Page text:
Conduct which is misleading and deceptive can seriously undermine the trust between employers and employees. In this article, we consider the law around misleading and deceptive conduct in the workplace and shed light on how both employees and employers can respond to such conduct, with a particular focus on the implications for employers.

Defining Misleading and Deceptive Conduct

Misleading and deceptive conduct in the workplace is a concept that draws its roots from the broader legal framework of consumer protection laws. In Australia, the primary legislation governing this area is the Australian Consumer Law (ACL), which is part of the Competition and Consumer Act 2010. While the ACL traditionally focuses on consumer transactions, its principles have been extended to employment relationships, recognising the inherent power imbalance between employers and employees.

Misleading and deceptive conduct, as defined by the ACL, refers to actions or representations that create a false or misleading impression. This can include verbal statements, written communication, or even non-verbal conduct that leads to a misconception. In a workplace context, this could manifest in various ways, such as making false promises during the hiring process, inaccurate information about job responsibilities, or deceptive practices related to employee benefits.

Employers and Misleading Conduct

The employer / employee relationship is inherently built on trust. If an employer breaches this trust through misleading conduct, it can have significant legal and reputational consequences. The ACL provides remedies for employees who have suffered loss or damage as a result of misleading conduct, including compensation, injunctions, and damages.

In addition to legal consequences, misleading conduct can harm an employer’s reputation, leading to difficulties in attracting and retaining top talent. Negative publicity resulting from legal actions or public scrutiny can tarnish the company’s image, affecting relationships with clients, customers, and stakeholders. As such, employers should be vigilant in their interactions with employees to ensure compliance with the ACL and maintain a fair and transparent work environment. Particular attention should be paid in relation to recruitment, employment contracts, and adherence to workplace policies.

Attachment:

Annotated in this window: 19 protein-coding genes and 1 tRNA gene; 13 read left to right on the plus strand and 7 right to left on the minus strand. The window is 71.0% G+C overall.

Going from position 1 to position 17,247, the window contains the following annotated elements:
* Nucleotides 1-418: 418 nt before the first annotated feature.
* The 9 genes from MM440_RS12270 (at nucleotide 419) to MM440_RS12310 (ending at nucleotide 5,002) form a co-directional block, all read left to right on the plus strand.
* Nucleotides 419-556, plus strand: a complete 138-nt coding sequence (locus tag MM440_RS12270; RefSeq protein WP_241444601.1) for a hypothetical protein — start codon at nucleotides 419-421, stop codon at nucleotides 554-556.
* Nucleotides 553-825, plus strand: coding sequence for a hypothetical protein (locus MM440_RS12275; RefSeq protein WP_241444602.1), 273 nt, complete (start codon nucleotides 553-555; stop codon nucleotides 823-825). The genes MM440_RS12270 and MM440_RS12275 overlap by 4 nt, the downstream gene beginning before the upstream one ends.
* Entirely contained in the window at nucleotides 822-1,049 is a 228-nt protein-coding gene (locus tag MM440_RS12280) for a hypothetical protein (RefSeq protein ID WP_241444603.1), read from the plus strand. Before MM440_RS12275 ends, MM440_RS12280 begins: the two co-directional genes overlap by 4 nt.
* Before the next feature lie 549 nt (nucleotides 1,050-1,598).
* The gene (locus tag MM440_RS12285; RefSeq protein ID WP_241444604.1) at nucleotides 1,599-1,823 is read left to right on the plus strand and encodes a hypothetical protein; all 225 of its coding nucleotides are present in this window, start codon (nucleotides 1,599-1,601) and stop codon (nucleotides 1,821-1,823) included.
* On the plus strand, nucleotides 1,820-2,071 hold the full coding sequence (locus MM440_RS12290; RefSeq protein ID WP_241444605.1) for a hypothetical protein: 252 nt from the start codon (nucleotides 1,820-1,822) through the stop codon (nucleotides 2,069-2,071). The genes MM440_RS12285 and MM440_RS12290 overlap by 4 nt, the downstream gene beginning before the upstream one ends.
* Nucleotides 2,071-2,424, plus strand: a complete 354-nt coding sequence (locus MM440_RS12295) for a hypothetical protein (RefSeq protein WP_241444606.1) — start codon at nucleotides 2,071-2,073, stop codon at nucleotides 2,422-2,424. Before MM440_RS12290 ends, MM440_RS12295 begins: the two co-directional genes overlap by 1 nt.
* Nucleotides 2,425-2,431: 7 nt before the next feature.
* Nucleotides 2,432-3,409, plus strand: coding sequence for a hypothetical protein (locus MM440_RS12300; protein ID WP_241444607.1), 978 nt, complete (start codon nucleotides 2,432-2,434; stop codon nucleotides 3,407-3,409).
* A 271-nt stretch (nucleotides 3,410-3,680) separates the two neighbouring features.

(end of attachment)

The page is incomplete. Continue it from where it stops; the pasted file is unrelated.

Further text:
A common instance of misleading conduct involves employers making false representations to potential employees during the recruitment process. This could include promises of career advancement, specific job responsibilities, or additional benefits that do not materialise after the individual is hired. Such misrepresentations can lead to dissatisfaction, legal claims, and damage to the employer’s reputation.

To mitigate risk, employers should provide accurate and transparent information about the role, company culture, and benefits, during the recruitment process. Any deviations from these representations should be communicated promptly to avoid accusations of misleading conduct.

Employment Contracts

Misleading conduct can also occur through deceptive clauses in employment contracts. Employers must ensure that contractual terms are clear, unambiguous, and reflect the actual conditions of employment. Clauses that are likely to mislead employees about their rights, responsibilities, or entitlements can lead to legal challenges.